• One, provide a sanctioned solution for your organization because if you don't they may well find something on their own and that could be a whole different kind of trouble.
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CIO Job Tenure Rises – Long-term Trend or Fleeting Phase?

Sharyn Leaver

CIO job tenure is now averaging 4.6 years, according to the Society for Information Management.  That’s up – way up -- from the 2-3 year average that we saw just a few years ago. How do you explain the lengthening time in job? Is it just because CIOs are better at their jobs than CEOs or CFOs who have higher churn rates? Probably not.

 

My guess is that the post dot-com bust and post 9/11 recession triggered CIOs to hunker down and be a bit more risk-adverse. They stayed put for a few years, then facing the more recent economic slump, stayed put even longer. They stayed busy doing what they unfortunately are known for -- helping with enterprise cost cutting. More reactive, more cost conscious, and less innovative CIOs are less likely to take risks and less likely to be fired for risk-taking.

 

But I suspect the trend towards longer tenure is rapidly coming to an end. The CIOs I speak with are eagerly waking up to tackle innovation and new investments in 2010. And we’re seeing more and more ex-consultant hot shots and business execs from elsewhere in the company recently hired on to “fix IT” join the CIO ranks. More proactive, innovative, and impactful CIOs are more likely to follow ambitious career paths – or (if your a glass-half-empty kind of guy or girl) get fired for risk-taking.

Launching A New Blog On Tech Economics

Andrew Bartels

With Forrester’s new blogging platform in place, I have the opportunity to launch a series of blogs about tech economics.  What do I mean by tech economics?  To me, tech economics first means how the larger economy and the tech sector interact.  I am interested both in how economic conditions impact the demand for technology goods and services and how business and government purchases of these tech goods and services affect the economy as a whole and the industries and firms in the economy.  Second, tech economics is about the revenue of tech vendors, both what they are reporting in the present and past and what we expect those revenues will be based on future purchases by their business and government customers.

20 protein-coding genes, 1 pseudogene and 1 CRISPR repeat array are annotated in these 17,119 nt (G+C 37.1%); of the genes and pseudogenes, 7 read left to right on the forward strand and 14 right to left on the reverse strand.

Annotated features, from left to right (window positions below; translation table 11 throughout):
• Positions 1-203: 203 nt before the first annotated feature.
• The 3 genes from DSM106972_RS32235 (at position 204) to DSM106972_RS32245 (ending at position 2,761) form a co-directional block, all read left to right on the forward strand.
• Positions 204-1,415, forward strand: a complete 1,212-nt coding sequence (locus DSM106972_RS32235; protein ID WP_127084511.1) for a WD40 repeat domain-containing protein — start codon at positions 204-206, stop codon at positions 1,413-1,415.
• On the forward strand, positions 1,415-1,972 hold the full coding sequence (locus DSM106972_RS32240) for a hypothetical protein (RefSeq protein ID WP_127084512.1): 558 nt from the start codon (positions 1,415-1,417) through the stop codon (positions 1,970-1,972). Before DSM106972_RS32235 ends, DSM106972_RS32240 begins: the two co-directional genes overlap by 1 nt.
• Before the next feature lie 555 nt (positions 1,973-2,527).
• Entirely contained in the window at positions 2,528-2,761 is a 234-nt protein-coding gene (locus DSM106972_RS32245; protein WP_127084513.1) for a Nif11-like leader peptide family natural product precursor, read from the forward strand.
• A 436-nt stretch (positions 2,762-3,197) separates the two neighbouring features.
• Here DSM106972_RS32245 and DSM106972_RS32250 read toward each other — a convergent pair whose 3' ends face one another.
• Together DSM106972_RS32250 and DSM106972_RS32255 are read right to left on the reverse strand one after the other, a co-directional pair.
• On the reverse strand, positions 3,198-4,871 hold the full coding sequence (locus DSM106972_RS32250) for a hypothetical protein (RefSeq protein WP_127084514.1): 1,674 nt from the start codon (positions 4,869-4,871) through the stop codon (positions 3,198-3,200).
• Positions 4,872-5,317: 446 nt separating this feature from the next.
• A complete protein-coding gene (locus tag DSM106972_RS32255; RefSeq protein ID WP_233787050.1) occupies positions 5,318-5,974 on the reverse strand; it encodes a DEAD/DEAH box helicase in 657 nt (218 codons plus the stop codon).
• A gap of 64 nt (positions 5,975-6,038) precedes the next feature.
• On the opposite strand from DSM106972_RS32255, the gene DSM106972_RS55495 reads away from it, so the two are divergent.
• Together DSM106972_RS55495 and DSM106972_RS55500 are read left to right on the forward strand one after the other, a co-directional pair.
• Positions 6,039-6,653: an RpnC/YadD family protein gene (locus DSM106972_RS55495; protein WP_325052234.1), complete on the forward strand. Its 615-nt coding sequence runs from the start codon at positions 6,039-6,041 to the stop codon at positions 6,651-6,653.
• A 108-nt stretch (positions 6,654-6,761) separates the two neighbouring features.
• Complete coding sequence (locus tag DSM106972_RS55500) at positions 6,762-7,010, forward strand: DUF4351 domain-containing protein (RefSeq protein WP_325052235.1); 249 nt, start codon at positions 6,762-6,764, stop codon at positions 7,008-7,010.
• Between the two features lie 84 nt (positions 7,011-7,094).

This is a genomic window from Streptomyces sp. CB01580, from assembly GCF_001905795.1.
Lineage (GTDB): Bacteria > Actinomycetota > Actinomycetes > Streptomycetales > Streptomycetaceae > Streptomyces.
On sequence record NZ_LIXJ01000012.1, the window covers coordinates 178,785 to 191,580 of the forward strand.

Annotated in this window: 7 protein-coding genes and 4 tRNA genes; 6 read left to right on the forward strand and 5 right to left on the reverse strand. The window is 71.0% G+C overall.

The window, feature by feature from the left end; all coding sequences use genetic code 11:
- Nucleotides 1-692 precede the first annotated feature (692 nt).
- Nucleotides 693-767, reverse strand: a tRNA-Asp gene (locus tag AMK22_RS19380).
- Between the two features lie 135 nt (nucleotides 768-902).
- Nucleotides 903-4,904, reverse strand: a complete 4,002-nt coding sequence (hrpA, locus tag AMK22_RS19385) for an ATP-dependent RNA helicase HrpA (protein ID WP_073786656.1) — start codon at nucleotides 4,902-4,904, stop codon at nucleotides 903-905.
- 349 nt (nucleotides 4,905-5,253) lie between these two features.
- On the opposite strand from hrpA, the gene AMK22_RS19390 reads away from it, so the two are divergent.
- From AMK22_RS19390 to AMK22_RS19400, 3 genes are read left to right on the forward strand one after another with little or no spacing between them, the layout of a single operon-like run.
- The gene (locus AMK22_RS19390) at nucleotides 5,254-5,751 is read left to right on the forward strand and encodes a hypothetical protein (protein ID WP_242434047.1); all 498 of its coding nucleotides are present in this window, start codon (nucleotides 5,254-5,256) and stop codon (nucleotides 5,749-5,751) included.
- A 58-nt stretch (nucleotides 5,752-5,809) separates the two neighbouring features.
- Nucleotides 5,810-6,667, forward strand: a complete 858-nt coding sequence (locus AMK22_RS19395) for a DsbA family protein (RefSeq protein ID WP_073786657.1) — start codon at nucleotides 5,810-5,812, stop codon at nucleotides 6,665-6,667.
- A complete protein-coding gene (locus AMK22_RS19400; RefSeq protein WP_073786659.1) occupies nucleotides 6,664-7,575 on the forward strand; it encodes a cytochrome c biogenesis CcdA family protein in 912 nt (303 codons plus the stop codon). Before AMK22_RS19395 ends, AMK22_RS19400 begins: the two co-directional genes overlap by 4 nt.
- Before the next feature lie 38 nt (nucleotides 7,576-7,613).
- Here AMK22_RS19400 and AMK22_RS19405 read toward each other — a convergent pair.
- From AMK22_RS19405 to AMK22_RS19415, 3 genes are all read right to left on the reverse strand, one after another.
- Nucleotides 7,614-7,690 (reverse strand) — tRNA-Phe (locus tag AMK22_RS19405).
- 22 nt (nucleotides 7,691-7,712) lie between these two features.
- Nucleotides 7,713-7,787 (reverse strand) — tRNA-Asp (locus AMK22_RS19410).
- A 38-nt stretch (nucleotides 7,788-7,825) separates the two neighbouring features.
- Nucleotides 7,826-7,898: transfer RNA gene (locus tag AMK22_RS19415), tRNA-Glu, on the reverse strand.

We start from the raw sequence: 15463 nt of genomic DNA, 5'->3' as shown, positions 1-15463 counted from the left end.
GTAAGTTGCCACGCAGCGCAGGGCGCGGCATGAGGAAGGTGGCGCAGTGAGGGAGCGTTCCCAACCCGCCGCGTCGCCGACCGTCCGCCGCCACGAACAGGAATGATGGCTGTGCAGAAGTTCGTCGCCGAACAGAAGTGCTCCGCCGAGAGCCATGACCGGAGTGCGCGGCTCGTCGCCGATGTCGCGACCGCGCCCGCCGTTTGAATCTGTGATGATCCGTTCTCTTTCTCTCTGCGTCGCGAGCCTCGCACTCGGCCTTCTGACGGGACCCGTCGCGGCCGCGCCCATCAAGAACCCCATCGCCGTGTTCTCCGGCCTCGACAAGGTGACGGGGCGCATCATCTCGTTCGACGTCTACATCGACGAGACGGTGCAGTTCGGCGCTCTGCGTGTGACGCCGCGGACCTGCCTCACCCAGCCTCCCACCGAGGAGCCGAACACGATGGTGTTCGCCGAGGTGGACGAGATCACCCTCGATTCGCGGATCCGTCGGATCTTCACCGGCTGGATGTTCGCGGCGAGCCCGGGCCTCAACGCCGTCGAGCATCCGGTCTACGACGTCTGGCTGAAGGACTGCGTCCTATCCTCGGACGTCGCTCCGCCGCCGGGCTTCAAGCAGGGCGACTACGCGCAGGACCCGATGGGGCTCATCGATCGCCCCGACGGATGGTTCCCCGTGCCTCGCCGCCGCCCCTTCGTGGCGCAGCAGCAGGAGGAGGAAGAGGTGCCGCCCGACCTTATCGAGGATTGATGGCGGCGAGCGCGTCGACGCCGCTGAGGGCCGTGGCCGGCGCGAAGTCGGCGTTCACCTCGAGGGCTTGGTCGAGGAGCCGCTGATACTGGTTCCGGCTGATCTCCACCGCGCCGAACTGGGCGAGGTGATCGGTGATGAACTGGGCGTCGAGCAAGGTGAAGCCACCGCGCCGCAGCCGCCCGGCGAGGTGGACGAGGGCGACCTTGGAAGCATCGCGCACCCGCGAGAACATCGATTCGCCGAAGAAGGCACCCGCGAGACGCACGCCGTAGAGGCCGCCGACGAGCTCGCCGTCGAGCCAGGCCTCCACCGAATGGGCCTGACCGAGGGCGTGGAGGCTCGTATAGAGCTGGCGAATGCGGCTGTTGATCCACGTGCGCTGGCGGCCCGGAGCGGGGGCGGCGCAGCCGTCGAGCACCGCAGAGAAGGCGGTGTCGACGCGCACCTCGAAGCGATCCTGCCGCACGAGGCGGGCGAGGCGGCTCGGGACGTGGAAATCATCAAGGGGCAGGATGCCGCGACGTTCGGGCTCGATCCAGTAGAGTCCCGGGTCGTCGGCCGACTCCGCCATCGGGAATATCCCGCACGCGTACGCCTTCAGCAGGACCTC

My published research on the US and global IT market outlook, industry, regional, and country IT purchase trends, big trends like Smart Computing, and the ePurchasing software market (which I also cover) will continue to be my platform for addressing tech economics.  However, I want to use this blog to talk about four focused aspects of the tech market: 1) tech data sources; 2) tech industry definitions; 3) tech market developments; and 4) tech market dynamics.   Let’s call these the 4Ds of tech economics, and each will have its own strand of comments and observations.

 

D1: Tech data sources will be of most use to the data geeks like me in tech vendors.  These are folks who use my numbers in their own forecasts of the market for their firm and its products.  These blogs will talk about the data sources that I use in building my tech market sizing and forecasts, issues and questions about these data sources, and how the data geeks can leverage them.  I will share some (but not all!) of our secret sauce for our forecasts, and I hope you will share some of yours so we can all get better.

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A Tale of Two Cities: Two Approaches to Making Cities Smarter, Part III

Jennifer Belissent, Ph.D.

This post is the third in a three part series on Smart Cities. Best to start with Part I.

Two Approaches to Making Smart Cities